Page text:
Condom Alternative Seals Penis Shut With Sticker — Plugs Up The Woes Of Sex?

The quest for finding a safe method of birth control that won’t interfere with the sensations that come along with intimate moments between a couple is centuries old. The condom has played a major role in this quest dating back through ancient history. While the materials used to make the condom have varied over the years, not much has changed with the design of the safe-sex product through the centuries.

The Jiftip Company has a new invention that is so tiny and simple you may wonder why someone else hasn’t thought of this before now. After seeing just what this new Jiftip can do for the user, you may understand why no one else has acted on this thought before today, according to what Slate has to say about this new invention for birth control.

The Jiftip is a sticker that goes over the tip of a penis and it acts like a cork of sorts, as it keeps the bodily fluid of semen from exiting. As Slate nicely explains, these little stickers are sold for men to “affix them to the tips of their penises, sealing off the hole to keep any and all the ejaculate inside.”

Slate also reminds their readers that “shutting off a natural exit of bodily fluids” is not only “ill advised,” but more than likely an impossible feat. But that is where the directions for the use of these stickers come into play.

The website for the Jiftip claims nothing gets “in or out” during the course of sexual activity until that sticker or “barrier” is removed. But it is when you have to remove that safety device that’s a bit perplexing.

The directions indicate that the user of this condom alternative must “pull out” and remove the sticker before the moments of climax. That little disclaimer is followed by one that says the Jiftip is not to be used for prevention of pregnancy or to prevent the transmission of STIs. This brings up the question of — What benefit does this Jiftip product offer?

It sounds as if you have to rip off this adhesive sticker from the tip of your penis during the height of ecstasy and the disclaimer states that it is not a safeguard against pregnancy or sexually transmitted diseases. So what particular problem was this meant to solve?

The kicker might be in the advertising of this sticker, “Sex is simple, why make it complicated.” But has this Jiftip lived up to that expectation? The writer from Slate, Christina Cauterucci’, offers a comical critique of the product. One of the only uses she suggests for this sticker is to prevent the collection of lint in that hole. Her theory is “Jiftip is counting on a fair number of curious, gullible dudes to drop $6 on a pack of the stickers just to see what’s what.”

The quest for finding a better form of birth control while safeguarding against transmitting diseases during sex has been going on for centuries and not one device or strategy has out shined the use of a condom as of yet. Except of course the practice of abstinence. From what the experts have to say about plugging up your penis with a sticker, it’s safe to say there’s still nothing to safely take the place of the condom today.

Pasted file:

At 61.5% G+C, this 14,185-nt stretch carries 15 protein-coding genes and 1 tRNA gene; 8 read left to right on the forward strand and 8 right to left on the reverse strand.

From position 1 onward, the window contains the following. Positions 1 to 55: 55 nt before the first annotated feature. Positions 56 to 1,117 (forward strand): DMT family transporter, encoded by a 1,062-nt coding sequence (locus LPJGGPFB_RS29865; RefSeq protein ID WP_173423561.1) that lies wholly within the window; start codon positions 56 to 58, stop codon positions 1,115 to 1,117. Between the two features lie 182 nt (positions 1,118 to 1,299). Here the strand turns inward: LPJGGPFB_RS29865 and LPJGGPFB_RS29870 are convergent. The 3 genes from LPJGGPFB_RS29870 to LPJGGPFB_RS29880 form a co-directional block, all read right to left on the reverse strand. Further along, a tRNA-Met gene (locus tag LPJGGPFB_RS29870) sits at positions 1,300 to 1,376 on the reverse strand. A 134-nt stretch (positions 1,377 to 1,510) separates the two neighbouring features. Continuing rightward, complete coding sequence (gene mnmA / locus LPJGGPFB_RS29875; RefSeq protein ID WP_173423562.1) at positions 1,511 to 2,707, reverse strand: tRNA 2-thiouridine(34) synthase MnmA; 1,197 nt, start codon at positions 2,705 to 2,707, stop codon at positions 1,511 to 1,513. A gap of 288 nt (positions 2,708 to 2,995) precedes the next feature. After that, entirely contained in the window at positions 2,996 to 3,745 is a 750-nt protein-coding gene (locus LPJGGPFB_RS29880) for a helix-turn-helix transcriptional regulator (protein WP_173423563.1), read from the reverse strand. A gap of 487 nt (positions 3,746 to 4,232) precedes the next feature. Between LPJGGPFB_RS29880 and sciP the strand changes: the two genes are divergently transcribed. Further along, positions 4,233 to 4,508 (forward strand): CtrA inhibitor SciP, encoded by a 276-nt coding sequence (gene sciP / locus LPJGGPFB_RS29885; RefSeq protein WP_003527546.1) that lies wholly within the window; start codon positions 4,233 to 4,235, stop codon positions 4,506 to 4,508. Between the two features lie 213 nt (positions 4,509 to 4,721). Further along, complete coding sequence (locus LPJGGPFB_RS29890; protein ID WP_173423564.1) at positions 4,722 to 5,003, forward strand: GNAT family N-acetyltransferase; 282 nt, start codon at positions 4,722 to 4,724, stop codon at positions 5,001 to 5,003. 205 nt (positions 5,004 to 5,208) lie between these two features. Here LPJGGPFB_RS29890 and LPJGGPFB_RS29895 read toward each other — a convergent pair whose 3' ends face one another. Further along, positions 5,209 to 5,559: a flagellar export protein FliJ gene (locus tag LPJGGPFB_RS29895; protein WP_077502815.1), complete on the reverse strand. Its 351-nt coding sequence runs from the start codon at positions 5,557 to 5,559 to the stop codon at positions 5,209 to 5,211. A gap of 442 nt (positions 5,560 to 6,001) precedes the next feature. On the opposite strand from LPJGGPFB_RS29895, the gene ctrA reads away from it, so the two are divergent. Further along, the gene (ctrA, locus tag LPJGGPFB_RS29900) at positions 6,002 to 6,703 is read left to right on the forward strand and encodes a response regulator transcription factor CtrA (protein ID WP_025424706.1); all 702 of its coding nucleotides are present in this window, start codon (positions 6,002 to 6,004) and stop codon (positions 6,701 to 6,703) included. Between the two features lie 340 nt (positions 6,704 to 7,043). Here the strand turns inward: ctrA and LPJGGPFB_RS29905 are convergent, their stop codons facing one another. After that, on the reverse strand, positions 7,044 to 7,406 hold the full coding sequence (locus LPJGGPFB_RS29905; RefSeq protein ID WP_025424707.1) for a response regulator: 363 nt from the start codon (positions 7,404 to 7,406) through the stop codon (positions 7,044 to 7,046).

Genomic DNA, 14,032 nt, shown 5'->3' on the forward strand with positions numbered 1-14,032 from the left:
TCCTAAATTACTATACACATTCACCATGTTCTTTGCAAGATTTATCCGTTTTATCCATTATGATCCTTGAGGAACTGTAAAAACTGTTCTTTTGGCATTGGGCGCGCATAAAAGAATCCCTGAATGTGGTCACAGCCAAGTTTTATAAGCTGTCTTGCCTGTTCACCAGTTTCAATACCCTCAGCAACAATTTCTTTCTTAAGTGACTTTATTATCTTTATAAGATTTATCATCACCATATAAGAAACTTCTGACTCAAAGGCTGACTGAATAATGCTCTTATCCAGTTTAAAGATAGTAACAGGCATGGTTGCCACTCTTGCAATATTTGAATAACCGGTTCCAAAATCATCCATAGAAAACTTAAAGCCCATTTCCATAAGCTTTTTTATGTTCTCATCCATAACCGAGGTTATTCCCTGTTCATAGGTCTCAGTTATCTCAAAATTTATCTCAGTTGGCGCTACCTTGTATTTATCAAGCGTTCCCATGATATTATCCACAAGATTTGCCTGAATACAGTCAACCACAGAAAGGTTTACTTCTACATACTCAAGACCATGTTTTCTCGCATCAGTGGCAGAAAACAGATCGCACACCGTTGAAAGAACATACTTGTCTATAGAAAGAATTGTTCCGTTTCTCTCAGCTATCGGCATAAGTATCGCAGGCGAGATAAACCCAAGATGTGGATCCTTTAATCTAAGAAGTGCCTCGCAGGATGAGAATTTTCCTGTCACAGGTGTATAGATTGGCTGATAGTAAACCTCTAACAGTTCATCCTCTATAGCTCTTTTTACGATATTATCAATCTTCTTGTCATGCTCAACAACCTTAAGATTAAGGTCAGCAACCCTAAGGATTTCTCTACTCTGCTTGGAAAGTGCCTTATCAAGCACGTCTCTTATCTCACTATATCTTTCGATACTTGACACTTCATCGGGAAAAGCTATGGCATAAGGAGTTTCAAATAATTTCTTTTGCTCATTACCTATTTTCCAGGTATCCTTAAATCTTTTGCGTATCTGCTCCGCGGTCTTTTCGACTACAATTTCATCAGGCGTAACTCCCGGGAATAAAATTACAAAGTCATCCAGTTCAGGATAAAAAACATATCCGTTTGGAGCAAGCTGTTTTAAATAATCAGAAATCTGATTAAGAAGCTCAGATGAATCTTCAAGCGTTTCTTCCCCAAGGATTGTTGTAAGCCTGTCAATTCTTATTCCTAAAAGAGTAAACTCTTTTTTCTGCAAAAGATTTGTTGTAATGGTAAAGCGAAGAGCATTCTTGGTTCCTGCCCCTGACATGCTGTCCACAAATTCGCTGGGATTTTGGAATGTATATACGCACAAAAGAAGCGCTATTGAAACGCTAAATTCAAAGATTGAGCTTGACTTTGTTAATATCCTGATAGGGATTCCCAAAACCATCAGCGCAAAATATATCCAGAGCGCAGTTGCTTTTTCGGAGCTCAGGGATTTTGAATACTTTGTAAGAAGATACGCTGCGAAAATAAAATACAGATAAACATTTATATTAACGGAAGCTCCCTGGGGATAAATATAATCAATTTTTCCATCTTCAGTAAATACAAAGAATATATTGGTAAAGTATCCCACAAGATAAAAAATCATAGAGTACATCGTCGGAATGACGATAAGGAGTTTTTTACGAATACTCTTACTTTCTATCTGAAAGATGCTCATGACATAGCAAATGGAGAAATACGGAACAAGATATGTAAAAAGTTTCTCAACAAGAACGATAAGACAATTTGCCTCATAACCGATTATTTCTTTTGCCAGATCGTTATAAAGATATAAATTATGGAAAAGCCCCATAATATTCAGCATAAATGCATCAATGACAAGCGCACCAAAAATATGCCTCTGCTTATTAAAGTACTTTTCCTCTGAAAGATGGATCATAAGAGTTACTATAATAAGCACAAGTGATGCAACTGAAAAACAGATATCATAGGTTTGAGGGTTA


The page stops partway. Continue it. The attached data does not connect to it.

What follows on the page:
USA Today is another publication questioning the benefits and safety of this new invention, or rather the new use of an old product… the sticker. Their thoughts are conveyed in the tweet below.

Jamin Brahmbhatt, who is a physician with Orlando Health, said that the folks who visit the Jiftip website may not get to the small print. It is important to heed the website’s disclaimer, which says that Jiftip is not a product that intended for use to prevent pregnancy or STI’s, according to USA Today.

The controversial stickers made news this week, so chances are more people will check out the Jiftip website, but doctors say this concept is “risky.” USA Today writes that “Brahmbhatt notes that the entire marketing campaign around the product is alarming.”

A bit of condom history:

The first mention of an attempt to use a condom-like apparatus made out of an animal bladder goes back to the Bronze Age. The Ancient Egyptians were the first civilization to use sheaths as condoms made from animal bladders and the history of the condom continues with not much changing until the invention of rubber.

The condom was first made of rubber back in the 1860’s by the same man whose surname is still on many of the tires on vehicles today, Charles Goodyear. Before Goodyear’s invention of rubber, condoms were made from different materials throughout different countries. The use of animal sheaths as condoms was the most popular until the modernization of the rubber condom.

The next and final step of improving the condom came with latex, which was first discovered in the 1920s and eventually made its way to the condom industry. This is what is still used today.

According to the U.S. National Library of Medicine and National Institutes of Health (NCBI), their research indicates the first use of a condom is found in ancient history. They discovered the first mention of a condom dates back to the wife of King Minos of Crete.

She used a goat’s bladder to line her vagina to keep her husband’s semen from harming her. The sperm of King Minos was thought to contain “scorpions and serpents” after his previous mistresses had died.

This was also the first mention of an attempt to use a condom-like device to have safe sex and guard against disease. Condoms have played a significant part in the prevention of venereal diseases throughout history.

The ancient Roman women not only used the bladders of animals as a condom-type device to guard against pregnancy but to also prevent venereal diseases. While the condom has come a long way since ancient times, it doesn’t appear that this invention of a penis sticker will make it into the history books as an alternative.

[Featured Image by Leona Kali/Shutterstock]